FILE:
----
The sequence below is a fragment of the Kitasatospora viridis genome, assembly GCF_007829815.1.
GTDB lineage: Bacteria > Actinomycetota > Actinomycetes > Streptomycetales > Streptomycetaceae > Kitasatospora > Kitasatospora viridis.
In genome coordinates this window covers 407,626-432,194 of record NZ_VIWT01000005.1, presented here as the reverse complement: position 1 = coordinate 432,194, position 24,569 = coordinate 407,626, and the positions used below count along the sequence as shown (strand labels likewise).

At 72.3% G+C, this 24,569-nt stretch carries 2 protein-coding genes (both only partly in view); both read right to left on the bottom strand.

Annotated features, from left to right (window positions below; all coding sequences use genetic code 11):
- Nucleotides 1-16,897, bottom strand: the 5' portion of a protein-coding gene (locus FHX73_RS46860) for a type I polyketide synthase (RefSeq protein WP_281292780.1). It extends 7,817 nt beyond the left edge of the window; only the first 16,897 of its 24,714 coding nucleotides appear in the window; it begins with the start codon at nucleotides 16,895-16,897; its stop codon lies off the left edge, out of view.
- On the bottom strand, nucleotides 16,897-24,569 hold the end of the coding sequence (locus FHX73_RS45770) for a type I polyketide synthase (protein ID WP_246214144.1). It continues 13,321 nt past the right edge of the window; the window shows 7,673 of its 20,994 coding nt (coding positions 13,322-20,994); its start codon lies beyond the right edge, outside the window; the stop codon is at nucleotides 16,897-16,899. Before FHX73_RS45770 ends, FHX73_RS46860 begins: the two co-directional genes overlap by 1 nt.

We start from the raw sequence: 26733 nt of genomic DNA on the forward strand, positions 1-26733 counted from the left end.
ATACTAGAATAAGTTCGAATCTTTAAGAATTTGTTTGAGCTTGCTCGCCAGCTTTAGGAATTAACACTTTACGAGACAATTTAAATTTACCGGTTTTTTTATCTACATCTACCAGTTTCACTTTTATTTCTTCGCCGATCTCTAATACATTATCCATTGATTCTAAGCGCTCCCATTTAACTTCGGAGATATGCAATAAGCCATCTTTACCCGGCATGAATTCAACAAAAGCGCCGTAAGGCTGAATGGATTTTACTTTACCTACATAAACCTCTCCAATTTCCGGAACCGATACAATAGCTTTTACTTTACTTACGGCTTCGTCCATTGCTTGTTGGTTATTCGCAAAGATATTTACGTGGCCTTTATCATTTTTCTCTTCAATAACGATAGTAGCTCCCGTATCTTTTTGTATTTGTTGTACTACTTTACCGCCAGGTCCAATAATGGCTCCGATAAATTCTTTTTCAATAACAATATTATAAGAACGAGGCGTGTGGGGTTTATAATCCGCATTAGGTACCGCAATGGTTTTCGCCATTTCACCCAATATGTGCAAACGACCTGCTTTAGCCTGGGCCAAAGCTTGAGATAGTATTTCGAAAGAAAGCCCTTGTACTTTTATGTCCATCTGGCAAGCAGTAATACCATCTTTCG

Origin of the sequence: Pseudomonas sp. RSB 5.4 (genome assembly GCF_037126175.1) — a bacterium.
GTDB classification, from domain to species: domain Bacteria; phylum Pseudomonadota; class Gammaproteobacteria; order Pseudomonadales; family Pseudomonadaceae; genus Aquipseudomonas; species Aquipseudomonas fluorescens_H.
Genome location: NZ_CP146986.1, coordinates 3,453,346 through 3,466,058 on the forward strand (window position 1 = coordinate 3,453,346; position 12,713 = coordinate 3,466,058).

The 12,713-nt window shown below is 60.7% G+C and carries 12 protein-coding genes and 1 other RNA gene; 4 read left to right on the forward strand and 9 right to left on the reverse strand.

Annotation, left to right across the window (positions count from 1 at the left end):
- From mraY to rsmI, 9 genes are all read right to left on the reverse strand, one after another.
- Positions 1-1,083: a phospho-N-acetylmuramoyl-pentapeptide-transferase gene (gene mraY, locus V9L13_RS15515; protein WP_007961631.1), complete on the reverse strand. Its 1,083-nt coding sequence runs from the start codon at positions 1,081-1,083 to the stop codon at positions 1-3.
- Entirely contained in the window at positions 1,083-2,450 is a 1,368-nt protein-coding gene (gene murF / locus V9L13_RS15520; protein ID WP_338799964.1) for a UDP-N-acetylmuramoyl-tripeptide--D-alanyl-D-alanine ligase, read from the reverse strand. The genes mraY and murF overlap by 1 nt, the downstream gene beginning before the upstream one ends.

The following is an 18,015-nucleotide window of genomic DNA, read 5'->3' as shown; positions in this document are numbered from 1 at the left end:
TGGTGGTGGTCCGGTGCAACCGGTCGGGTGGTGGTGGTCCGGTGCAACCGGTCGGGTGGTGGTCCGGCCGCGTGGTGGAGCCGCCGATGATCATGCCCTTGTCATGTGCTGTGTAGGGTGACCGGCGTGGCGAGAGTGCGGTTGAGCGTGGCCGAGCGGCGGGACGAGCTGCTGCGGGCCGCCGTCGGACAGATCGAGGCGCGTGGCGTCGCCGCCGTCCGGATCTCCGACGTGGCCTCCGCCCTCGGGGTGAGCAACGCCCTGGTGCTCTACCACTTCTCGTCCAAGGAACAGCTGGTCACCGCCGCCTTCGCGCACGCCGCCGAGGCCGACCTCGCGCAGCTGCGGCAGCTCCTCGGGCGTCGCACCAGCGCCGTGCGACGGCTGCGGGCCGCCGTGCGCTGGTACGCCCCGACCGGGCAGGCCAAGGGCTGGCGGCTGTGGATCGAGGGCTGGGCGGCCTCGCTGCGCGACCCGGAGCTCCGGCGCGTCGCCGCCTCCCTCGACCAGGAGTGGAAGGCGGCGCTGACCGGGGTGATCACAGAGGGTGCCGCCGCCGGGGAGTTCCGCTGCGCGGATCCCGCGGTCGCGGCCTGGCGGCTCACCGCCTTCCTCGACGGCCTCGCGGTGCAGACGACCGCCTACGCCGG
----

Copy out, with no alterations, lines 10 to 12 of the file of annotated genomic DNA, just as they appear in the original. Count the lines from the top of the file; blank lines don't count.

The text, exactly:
Origin of the sequence: Pseudomonas sp. RSB 5.4 (genome assembly GCF_037126175.1) — a bacterium.
GTDB classification, from domain to species: domain Bacteria; phylum Pseudomonadota; class Gammaproteobacteria; order Pseudomonadales; family Pseudomonadaceae; genus Aquipseudomonas; species Aquipseudomonas fluorescens_H.
Genome location: NZ_CP146986.1, coordinates 3,453,346 through 3,466,058 on the forward strand (window position 1 = coordinate 3,453,346; position 12,713 = coordinate 3,466,058).